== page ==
Thursday, July 12, 2018

Governor's Institute on the Arts Sculpture Class

I'm back from the Governor's Institute on the Arts (GIA), held at Castleton University from June 24 - July 8. It was exhausting, exhilarating, and very wonderful. There were about 80 students participating in many different classes at the GIA this year, and I taught a sculpture class and a painting class.

The main project for the sculpture class was making an assemblage in a suitcase related to the theme of migration. I had gathered old-fashioned suitcases (the kind without wheels), which I brought with me, along with several boxes of "stuff" I thought might be useful in creating the assemblages. The students were very resourceful about finding other materials too (like dirt, wood, grapevines, and stones). One of the students suggested a title for our installation: Case Studies.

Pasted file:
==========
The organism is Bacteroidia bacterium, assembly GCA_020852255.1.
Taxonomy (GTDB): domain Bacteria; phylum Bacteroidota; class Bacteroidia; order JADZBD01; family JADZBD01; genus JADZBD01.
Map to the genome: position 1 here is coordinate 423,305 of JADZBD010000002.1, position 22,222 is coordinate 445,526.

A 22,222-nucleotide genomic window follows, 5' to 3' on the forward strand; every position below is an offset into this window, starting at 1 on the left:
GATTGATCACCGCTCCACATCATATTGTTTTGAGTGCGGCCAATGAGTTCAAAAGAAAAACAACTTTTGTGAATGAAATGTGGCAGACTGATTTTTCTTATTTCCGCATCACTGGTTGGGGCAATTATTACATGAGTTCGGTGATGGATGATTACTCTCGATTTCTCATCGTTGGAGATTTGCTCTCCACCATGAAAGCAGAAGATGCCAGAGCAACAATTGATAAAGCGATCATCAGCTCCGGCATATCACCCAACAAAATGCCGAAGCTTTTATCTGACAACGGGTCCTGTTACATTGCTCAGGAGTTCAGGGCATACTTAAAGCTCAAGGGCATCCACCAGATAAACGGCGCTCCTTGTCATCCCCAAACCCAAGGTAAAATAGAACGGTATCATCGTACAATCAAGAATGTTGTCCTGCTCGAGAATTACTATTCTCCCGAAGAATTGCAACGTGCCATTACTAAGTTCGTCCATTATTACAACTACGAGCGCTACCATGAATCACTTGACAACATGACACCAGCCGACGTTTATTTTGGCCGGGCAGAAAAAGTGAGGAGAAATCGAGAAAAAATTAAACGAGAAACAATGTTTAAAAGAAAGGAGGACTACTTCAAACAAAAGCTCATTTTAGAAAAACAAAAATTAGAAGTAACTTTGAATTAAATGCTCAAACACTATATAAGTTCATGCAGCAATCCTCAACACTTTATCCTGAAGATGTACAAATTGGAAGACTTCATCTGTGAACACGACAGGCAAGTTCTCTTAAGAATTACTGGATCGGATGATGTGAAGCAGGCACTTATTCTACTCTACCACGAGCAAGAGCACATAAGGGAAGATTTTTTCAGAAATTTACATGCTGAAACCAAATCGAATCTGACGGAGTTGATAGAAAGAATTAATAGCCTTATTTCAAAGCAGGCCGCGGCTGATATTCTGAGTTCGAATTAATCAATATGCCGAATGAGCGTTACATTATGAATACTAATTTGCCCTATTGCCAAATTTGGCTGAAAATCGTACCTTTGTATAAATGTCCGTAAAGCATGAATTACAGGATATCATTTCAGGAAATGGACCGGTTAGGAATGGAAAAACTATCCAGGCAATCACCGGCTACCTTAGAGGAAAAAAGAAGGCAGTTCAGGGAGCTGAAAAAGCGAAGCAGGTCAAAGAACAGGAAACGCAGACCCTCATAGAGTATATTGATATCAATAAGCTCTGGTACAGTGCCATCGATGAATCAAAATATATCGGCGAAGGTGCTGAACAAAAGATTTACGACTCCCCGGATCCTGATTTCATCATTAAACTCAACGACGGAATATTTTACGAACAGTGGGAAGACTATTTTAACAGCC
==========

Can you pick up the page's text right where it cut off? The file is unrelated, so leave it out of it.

Here are the individual works. Two students made pieces related to their own families' immigration stories -- an ancestor who came from Italy and opened a farmstand, and a great grandfather who came from Eastern Europe after a terrible massacre, hoping for a better life, but wound up working in a coal mine at the age of 12.

Two of the suitcases made work directly addressing the current global migration crisis, the first one , showing two sides of the southern border.

The one below presents the cases of children removed from their families, with their "files" and possessions mounted in the case (which was a government-issued briefcase).

The last suitcase sculpture was a conceptual piece, in which the "borders" represent artificial barriers separating sections of soil and stones that are essentially the same.

The sculpture class also made mobiles and altered books. All the work was extremely impressive, and I felt privileged to participate in this wonderful program. Thanks also to Haleigh West, a wonderful class assistant!

In a future posting I will show work from the Painting class.

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